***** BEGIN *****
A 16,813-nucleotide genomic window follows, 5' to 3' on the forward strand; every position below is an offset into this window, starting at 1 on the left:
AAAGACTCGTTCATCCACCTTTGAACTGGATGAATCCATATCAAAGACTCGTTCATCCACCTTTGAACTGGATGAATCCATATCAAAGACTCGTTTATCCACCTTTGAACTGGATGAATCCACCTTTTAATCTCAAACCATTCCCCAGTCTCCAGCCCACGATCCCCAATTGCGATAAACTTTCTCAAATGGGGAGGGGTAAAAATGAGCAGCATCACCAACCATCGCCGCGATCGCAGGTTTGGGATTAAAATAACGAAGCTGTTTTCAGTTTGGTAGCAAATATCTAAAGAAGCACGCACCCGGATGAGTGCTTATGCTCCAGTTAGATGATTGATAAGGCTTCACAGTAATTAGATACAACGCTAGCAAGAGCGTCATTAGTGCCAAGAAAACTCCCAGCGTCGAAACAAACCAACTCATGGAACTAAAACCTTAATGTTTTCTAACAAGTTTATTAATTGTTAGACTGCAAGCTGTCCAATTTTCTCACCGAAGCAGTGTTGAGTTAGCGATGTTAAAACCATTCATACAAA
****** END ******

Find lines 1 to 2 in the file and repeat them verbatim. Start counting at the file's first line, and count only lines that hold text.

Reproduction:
A 16,813-nucleotide genomic window follows, 5' to 3' on the forward strand; every position below is an offset into this window, starting at 1 on the left:
AAAGACTCGTTCATCCACCTTTGAACTGGATGAATCCATATCAAAGACTCGTTCATCCACCTTTGAACTGGATGAATCCATATCAAAGACTCGTTTATCCACCTTTGAACTGGATGAATCCACCTTTTAATCTCAAACCATTCCCCAGTCTCCAGCCCACGATCCCCAATTGCGATAAACTTTCTCAAATGGGGAGGGGTAAAAATGAGCAGCATCACCAACCATCGCCGCGATCGCAGGTTTGGGATTAAAATAACGAAGCTGTTTTCAGTTTGGTAGCAAATATCTAAAGAAGCACGCACCCGGATGAGTGCTTATGCTCCAGTTAGATGATTGATAAGGCTTCACAGTAATTAGATACAACGCTAGCAAGAGCGTCATTAGTGCCAAGAAAACTCCCAGCGTCGAAACAAACCAACTCATGGAACTAAAACCTTAATGTTTTCTAACAAGTTTATTAATTGTTAGACTGCAAGCTGTCCAATTTTCTCACCGAAGCAGTGTTGAGTTAGCGATGTTAAAACCATTCATACAAA